I agree with that entirely. If Gibson does as well, why couldn’t he do something to soften the men doing God’s will?
Regarding the violence, it is a very violent film. I’m not sure how much of that reflects what Gibson felt audiences have come to expect of movies of all genres (ranging from slasher films, to cop films such as Mel’s own Lethal Weapon movies, all the way to war films such as Saving Private Ryan and Black Hawk Down), and how much he equates, as Andrew Sullivan wrote, Jesus’ torture with the intensity of His beliefs and the importance of His mission. Sullivan:
Would our sins have been expiated if Jesus had only been flogged twenty rather than forty times? (The Gospels do not tell us how brutal this process was. For some reason, the evangelists reduced the episode to a couple of sentences. Gibson makes the flogging the centerpiece of the whole film.) If Jesus had been roped to the cross and died of asphyxiation, rather than being nailed there, would we still not be saved? If the nails had been placed in his wrists rather than his palms, would we not have been redeemed? Of course some of these details are there in the Gospels; but Gibson’s loving obsession with them, his creepy love of watching extreme violence, is nowhere found in the Gospels.
Let’s take a few clear examples. The Gospels do not tell us that the jailers of the High Priests beat Jesus to a pulp before he was even delivered to the Romans, or that he was thrown in chains over a prison wall, almost garrotting him. That’s Gibson’s sadistic embellishment – so that Jesus already has one eye shut from bruises before he is even tried. The Gospels do not say that the flogging of Jesus was so extreme and out of control that a centurion had to stop it because it had gone beyond any of the usual bounds of Roman punishment. That again is Gibson’s invention. In the crucifixion scene, the Gospels do not say that in hoisting the cross, it fell down by accident so that Jesus was pinned headfirst between the cross and the earth, his crown of thorns thrust even deeper into his skull. Again, that’s Gibson’s interpolation. It’s as if Gibson’s saying that being crucified isn’t bad enough – you’ve got be crushed face down by timber first if you are going to save all mankind.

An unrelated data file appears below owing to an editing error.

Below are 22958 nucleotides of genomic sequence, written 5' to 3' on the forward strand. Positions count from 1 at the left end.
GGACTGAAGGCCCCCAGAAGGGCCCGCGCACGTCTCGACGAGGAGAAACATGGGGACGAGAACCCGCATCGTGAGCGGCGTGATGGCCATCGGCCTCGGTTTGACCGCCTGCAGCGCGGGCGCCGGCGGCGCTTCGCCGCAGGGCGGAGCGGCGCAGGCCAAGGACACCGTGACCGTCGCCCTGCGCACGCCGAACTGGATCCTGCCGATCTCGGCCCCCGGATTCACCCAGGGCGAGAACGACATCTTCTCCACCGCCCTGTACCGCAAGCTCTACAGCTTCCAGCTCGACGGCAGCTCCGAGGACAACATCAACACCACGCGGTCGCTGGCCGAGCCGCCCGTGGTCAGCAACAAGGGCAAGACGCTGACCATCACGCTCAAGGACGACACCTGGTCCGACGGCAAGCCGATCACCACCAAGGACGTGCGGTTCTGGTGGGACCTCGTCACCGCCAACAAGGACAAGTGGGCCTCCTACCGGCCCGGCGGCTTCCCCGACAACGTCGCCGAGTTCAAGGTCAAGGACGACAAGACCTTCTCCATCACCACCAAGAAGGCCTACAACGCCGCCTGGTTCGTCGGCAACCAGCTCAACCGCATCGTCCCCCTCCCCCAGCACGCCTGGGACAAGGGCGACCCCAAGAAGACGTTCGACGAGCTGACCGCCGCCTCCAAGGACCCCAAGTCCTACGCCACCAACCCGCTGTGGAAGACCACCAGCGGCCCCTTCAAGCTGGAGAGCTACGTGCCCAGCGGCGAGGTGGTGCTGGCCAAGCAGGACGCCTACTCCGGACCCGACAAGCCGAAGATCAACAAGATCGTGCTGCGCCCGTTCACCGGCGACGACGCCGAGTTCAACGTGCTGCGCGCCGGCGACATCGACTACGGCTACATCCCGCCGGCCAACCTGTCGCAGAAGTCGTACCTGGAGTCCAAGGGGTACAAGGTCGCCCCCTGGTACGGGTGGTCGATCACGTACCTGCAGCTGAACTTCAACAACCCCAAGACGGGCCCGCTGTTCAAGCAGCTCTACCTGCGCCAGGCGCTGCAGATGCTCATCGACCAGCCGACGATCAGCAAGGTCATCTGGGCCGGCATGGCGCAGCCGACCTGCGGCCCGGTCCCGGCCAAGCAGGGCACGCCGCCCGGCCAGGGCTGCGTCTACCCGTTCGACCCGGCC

All that being said, perhaps I’ve been numbed by the ultraviolence of today’s films, or if I had expected far worse from most critics’ reviews. The violence is very, very intense and brutal, as is the bloodletting. But it’s certainly watchable, given the story that surrounds it.
On a much more minor note (pardon the pun), I’d also question the soundtrack. We’re never going back to the era of overwrought 1950s Miklos Rozsa-style scores for biblical films, but the synthesized soundtrack to The Passion sounded virtually interchangeable with Peter Gabriel’s score to The Last Temptation of Christ.
All that said, The Passion is obviously an intense experience. Given Prager’s opinion that Jews and Gentiles will see two entirely different movies, it’s probably not surprising that I found myself uplifted at the end much more than I expected to be. I found its subtle final scene surprisingly powerful, especially in contrast to the blood and gore throughout the film that preceded it. I do think that this is a film that everyone should see, and I’m very glad I did.
But obviously, your mileage may vary.